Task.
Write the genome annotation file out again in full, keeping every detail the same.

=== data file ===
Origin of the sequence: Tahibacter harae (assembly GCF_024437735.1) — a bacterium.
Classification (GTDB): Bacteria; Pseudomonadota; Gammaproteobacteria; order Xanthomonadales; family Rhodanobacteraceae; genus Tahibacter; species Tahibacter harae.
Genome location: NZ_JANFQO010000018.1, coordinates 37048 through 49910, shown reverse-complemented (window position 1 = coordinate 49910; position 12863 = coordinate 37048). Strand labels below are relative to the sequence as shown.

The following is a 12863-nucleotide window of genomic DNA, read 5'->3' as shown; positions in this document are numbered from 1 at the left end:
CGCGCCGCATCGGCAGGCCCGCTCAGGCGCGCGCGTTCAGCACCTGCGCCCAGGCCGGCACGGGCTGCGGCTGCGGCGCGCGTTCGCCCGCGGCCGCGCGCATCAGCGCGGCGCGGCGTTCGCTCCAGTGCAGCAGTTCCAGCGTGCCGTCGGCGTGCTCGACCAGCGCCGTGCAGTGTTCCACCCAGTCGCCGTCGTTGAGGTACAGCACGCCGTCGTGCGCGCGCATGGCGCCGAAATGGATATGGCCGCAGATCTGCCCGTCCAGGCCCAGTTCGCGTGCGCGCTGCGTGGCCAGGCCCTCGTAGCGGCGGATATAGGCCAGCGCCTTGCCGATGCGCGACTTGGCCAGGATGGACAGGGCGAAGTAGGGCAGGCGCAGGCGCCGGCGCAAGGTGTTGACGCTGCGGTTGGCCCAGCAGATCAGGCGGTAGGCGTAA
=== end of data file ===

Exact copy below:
Origin of the sequence: Tahibacter harae (assembly GCF_024437735.1) — a bacterium.
Classification (GTDB): Bacteria; Pseudomonadota; Gammaproteobacteria; order Xanthomonadales; family Rhodanobacteraceae; genus Tahibacter; species Tahibacter harae.
Genome location: NZ_JANFQO010000018.1, coordinates 37048 through 49910, shown reverse-complemented (window position 1 = coordinate 49910; position 12863 = coordinate 37048). Strand labels below are relative to the sequence as shown.

The following is a 12863-nucleotide window of genomic DNA, read 5'->3' as shown; positions in this document are numbered from 1 at the left end:
CGCGCCGCATCGGCAGGCCCGCTCAGGCGCGCGCGTTCAGCACCTGCGCCCAGGCCGGCACGGGCTGCGGCTGCGGCGCGCGTTCGCCCGCGGCCGCGCGCATCAGCGCGGCGCGGCGTTCGCTCCAGTGCAGCAGTTCCAGCGTGCCGTCGGCGTGCTCGACCAGCGCCGTGCAGTGTTCCACCCAGTCGCCGTCGTTGAGGTACAGCACGCCGTCGTGCGCGCGCATGGCGCCGAAATGGATATGGCCGCAGATCTGCCCGTCCAGGCCCAGTTCGCGTGCGCGCTGCGTGGCCAGGCCCTCGTAGCGGCGGATATAGGCCAGCGCCTTGCCGATGCGCGACTTGGCCAGGATGGACAGGGCGAAGTAGGGCAGGCGCAGGCGCCGGCGCAAGGTGTTGACGCTGCGGTTGGCCCAGCAGATCAGGCGGTAGGCGTAA